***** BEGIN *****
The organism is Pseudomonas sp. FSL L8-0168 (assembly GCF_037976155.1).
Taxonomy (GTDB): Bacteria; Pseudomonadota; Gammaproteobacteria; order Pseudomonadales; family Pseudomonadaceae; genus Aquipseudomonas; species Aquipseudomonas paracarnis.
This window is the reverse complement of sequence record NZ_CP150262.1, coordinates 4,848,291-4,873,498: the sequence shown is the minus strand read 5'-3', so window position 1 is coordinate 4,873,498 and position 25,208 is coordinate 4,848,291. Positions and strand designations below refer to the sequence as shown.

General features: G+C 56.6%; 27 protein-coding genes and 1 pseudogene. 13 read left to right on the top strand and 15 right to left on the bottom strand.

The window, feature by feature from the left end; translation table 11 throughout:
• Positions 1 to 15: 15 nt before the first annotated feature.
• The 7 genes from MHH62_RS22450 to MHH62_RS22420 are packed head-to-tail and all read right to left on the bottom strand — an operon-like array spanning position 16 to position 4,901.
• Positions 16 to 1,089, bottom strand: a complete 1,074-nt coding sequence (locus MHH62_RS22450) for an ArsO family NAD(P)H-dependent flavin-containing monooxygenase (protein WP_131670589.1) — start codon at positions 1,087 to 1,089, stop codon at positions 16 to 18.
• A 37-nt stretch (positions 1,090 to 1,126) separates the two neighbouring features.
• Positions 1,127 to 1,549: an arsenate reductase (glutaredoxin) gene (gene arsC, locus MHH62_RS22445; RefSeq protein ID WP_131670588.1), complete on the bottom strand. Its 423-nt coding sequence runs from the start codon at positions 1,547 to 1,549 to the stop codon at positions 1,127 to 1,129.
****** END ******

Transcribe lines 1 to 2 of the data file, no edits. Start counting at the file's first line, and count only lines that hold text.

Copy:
The organism is Pseudomonas sp. FSL L8-0168 (assembly GCF_037976155.1).
Taxonomy (GTDB): Bacteria; Pseudomonadota; Gammaproteobacteria; order Pseudomonadales; family Pseudomonadaceae; genus Aquipseudomonas; species Aquipseudomonas paracarnis.